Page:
That cleverest of playwrights, David Ives, is not satisfied with crafting the notable likes of Venus in Fur and All in the Timing. In recent years, Ives also has been fiddling around like a verbal virtuoso with French comedies of the 17th and 18th centuries. Translating and adapting these verse comedies for modern-day audiences, Ives has produced The Liar and The Heir Apparent, among his other “translaptations” that have proved popular among companies that present classical shows.
Red Bull Theater, which has become a significant player in revitalizing vintage works since its founding in 2003, currently offers the local premiere of Ives’ The Metromaniacs. Ives draws this comedy from La Metromanie, a 1738 opus by one Alexis Piron, whose title roughly translates as The Poetry Craze.
According to Ives’ program notes, this play was inspired partly by a real-life incident involving Voltaire and a mysterious poetess from the boondocks whose verse had entranced Parisian literary circles. No sooner did an admiring Voltaire publicly offer to marry this literary lady than it was revealed that she was in reality a he, who faked the identity of the poetess and her verses to take a catfish-style revenge on tastemakers who did not savor his actual writing.
Several false identities are assumed among the seven characters in The Metromaniacs, which scampers away for two acts in the ballroom of a house in Paris owned by Francalou (Adam LeFevre), a wealthy gent whose hobby is writing plays. His latest effort transpires in a forest, so the scenery for a woodsy glade, all two-dimensional trees and flowering shrubbery, has been set up incongruously amid the elegant chandeliers and boiseries of the ballroom. James Noone designs every artificial inch of it quite prettily.
Two young fellows, a poet (Christian Conn) and one who’s decidedly not (Noah Averbach-Katz), are in love with Francalou’s simpering daughter Lucille (Amelia Pedlow), who is mad for versifying. Meanwhile, Lucille’s maid Lisette (Dina Thomas) pretends to be her mistress for reasons that escape me other than nearly all maids in 18th-century French comedies are expected to do that. A rogue of a valet (Adam Green) and a rich, grumpy uncle (Peter Kybart) also figure into a plot so inconsequential there’s no point in detailing its farcical complications.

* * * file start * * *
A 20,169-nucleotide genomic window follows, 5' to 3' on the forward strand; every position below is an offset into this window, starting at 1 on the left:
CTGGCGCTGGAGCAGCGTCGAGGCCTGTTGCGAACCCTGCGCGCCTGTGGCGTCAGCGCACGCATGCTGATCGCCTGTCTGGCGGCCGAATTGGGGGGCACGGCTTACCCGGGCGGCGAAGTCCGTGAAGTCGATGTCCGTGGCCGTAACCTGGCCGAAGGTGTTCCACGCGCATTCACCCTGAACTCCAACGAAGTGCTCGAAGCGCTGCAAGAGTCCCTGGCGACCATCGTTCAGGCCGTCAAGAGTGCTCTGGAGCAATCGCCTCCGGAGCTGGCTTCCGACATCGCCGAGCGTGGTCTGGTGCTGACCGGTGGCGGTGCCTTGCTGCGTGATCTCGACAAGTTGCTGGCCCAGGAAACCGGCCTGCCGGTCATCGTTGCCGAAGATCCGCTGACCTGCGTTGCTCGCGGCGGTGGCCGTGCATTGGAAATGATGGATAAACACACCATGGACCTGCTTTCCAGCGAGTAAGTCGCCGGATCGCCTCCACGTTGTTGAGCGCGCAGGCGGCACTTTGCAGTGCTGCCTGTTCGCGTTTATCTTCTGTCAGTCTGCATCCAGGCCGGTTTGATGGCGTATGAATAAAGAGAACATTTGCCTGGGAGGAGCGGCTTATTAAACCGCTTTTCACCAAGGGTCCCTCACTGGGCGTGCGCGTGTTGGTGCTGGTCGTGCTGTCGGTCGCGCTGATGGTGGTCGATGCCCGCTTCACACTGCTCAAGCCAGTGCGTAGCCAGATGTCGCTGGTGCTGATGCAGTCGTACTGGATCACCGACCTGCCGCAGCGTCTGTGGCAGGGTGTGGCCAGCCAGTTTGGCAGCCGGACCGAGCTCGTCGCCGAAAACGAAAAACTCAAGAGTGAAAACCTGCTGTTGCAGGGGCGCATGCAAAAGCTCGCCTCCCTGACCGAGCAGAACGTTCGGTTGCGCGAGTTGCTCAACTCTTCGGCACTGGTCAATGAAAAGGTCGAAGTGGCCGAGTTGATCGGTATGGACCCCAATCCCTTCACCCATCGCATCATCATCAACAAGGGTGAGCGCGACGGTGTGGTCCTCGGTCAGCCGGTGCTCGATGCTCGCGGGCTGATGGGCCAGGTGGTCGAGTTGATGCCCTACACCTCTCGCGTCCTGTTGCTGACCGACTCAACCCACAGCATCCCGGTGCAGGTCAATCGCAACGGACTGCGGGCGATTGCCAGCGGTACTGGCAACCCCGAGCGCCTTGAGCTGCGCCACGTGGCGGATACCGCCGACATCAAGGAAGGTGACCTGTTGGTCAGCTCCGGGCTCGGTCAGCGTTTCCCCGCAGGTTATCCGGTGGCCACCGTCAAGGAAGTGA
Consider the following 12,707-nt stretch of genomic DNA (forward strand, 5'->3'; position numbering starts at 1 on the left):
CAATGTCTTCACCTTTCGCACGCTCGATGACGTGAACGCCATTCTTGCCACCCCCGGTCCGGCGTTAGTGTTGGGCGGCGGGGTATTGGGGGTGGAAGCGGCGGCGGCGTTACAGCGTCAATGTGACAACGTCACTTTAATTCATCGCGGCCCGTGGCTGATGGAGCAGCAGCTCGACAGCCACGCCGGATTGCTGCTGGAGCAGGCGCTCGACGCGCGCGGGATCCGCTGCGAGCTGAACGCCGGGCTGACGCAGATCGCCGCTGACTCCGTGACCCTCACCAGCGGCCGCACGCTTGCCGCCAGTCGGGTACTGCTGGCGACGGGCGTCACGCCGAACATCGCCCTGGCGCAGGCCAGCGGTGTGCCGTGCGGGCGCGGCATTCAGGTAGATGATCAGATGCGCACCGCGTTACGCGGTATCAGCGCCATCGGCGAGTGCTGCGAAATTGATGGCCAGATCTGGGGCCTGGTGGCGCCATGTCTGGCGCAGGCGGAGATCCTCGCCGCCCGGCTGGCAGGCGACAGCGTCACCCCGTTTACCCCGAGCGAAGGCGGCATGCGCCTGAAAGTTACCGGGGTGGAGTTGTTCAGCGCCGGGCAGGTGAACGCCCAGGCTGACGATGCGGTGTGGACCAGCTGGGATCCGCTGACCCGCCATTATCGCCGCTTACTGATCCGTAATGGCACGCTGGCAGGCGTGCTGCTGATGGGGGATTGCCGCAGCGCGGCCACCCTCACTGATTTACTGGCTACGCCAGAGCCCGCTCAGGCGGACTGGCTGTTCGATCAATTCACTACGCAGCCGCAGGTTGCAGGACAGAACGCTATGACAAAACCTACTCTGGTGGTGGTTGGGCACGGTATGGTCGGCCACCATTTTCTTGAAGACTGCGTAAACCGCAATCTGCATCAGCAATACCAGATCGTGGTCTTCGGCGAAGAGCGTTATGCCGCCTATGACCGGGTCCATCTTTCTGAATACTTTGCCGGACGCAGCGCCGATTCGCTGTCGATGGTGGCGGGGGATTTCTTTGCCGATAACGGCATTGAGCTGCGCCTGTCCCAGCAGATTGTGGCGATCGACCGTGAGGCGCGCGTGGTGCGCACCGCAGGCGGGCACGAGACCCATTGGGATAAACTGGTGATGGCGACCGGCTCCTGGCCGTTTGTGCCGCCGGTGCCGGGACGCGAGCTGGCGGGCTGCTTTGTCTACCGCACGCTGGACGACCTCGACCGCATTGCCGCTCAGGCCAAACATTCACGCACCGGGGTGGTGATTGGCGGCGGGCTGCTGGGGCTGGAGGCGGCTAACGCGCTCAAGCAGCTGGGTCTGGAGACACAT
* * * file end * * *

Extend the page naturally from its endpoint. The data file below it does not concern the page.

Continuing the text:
What gives this extremely silly business its babbling charm is Ives’ inventive wordplay as he rolls out a seemingly endless supply of rhymes for the nonstop couplets that propel everything along in iambic pentameter rhythms: Masculine rhymes, feminine rhymes, dactylic rhymes, anachronistic rhymes, silly rhymes, smart rhymes, whatever, it’s all in the rhyming, which tickles up considerable laughter.
Of course, some people in our increasingly visual age may not be receptive to hearing such ceaseless verbiage, although the rising generation, their ears tuned up to hip-hop, might well get a kick from the couplets.
This production is directed by Michael Kahn, a veteran shaper of many a classical work. His staging here could be more lightly handled. The actors, sporting a rainbow variety of period costumes by Murell Horton, deliver broad performances that look forced. Between the propulsive couplets, the mostly unvaried rhythm of the brisk pacing, and the superficial acting, the show eventually becomes relentless.
The production is presented in the close environs of The Duke on 42nd Street, where Red Bull housed its hit revival of The Government Inspector. Perhaps this flexible space could have been configured to provide a few more feet of distance between the audience and the false proscenium of the show’s physical setting. A comedy as quick, lively and verbal as The Metromaniacs needs extra room to breathe.
The Metromaniacs opened April 22, 2018, at The Duke on 42nd Street and runs through May 26. Tickets and information: redbulltheater.com